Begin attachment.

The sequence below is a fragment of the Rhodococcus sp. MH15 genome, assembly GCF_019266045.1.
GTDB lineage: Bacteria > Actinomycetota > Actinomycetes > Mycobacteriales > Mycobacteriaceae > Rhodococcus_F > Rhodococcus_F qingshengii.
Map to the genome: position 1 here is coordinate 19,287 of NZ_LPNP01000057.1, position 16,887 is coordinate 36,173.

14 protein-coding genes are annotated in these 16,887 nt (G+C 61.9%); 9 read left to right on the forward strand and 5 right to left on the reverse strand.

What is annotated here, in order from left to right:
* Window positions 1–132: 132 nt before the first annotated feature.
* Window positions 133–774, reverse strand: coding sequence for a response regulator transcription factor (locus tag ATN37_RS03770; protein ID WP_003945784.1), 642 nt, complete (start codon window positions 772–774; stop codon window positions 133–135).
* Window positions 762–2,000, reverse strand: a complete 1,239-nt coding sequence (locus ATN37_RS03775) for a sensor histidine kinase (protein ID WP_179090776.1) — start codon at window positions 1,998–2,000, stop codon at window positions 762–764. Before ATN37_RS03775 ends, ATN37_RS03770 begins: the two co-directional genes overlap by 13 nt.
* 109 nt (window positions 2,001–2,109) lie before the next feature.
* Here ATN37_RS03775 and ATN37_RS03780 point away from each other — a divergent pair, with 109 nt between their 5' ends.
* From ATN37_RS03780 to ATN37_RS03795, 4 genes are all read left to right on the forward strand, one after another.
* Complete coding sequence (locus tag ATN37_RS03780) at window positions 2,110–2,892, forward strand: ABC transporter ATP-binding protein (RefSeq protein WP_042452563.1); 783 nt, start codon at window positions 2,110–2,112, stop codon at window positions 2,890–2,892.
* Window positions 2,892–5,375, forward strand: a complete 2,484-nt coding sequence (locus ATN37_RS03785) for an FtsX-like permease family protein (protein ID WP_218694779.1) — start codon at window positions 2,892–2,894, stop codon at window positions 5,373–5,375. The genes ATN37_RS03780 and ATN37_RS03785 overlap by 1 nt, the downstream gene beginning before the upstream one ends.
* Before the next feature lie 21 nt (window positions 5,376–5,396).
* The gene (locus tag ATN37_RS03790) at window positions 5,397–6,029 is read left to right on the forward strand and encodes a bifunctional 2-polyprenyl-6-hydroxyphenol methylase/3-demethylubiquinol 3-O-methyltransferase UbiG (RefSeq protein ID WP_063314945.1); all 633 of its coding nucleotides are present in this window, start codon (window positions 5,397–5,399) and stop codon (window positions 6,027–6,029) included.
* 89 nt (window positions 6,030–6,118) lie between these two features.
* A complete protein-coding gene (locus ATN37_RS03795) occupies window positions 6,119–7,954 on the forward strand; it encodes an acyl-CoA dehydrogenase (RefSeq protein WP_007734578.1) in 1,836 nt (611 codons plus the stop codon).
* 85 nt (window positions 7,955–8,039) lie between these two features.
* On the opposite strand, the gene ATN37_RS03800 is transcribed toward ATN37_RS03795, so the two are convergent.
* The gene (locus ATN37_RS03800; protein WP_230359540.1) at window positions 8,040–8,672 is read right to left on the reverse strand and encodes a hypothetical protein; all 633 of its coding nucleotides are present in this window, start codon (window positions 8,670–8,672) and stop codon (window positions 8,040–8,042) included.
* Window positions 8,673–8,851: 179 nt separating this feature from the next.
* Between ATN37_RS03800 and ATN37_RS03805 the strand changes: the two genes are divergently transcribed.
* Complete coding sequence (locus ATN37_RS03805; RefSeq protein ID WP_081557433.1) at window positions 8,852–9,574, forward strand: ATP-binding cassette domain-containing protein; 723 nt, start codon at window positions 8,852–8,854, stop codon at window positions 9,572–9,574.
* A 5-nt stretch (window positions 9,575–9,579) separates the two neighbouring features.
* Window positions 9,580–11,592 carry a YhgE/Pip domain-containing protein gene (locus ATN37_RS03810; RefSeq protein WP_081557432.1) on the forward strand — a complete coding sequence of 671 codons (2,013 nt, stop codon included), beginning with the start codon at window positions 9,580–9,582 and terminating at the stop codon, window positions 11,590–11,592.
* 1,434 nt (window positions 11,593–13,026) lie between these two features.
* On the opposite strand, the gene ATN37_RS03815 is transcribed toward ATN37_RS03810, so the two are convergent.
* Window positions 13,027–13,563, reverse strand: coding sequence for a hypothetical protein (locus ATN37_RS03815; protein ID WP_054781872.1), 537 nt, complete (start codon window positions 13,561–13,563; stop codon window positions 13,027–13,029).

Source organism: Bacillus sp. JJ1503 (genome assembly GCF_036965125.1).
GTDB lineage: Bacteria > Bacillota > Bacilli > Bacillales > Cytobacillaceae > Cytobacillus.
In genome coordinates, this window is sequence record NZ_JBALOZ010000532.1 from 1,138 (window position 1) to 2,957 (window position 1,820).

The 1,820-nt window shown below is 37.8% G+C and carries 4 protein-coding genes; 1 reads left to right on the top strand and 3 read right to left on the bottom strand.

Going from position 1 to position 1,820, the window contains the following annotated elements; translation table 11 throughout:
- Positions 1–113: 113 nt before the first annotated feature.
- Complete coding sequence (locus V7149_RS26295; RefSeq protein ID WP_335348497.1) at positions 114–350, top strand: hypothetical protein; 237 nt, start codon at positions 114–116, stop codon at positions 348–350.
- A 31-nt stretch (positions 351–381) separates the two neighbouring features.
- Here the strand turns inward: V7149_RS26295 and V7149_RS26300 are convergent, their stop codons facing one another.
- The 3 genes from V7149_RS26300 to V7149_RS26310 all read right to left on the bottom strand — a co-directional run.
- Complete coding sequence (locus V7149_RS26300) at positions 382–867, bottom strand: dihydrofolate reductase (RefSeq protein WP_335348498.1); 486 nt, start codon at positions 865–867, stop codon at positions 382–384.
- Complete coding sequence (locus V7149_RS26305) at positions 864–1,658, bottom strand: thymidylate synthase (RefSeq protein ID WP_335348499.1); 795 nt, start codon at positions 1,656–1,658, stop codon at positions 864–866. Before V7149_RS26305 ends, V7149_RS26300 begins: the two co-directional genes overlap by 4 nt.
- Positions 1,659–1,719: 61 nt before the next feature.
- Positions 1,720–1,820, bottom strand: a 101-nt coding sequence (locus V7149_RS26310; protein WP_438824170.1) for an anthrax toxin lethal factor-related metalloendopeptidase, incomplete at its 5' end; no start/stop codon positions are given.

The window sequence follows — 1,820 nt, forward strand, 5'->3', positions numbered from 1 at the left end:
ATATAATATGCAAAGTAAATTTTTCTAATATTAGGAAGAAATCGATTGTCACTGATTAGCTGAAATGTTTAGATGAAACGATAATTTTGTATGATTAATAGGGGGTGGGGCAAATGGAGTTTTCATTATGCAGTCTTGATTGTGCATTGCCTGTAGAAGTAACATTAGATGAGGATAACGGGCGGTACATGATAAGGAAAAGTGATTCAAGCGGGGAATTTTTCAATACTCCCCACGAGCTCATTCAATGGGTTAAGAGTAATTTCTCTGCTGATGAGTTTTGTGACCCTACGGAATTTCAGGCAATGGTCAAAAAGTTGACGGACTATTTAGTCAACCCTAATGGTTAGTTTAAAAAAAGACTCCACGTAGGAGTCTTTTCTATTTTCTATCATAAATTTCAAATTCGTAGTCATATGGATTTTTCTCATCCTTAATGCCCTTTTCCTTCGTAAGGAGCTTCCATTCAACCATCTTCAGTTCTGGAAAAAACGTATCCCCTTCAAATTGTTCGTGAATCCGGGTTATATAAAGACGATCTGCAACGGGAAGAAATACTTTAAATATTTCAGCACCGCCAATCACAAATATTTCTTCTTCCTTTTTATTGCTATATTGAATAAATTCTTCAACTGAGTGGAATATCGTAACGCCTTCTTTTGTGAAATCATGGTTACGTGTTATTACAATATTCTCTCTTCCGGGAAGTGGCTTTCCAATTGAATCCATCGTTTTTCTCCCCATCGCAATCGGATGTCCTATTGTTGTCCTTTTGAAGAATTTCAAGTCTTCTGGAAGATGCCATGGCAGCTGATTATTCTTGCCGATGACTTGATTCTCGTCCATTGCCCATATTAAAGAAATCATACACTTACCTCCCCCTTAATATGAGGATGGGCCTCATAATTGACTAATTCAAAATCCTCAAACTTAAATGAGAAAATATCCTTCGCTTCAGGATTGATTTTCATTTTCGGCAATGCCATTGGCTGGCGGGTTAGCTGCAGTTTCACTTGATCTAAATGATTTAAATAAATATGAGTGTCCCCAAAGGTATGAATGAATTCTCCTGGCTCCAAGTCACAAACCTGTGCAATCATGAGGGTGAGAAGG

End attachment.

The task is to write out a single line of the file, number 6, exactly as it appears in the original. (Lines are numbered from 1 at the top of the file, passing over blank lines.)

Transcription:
* Window positions 1–132: 132 nt before the first annotated feature.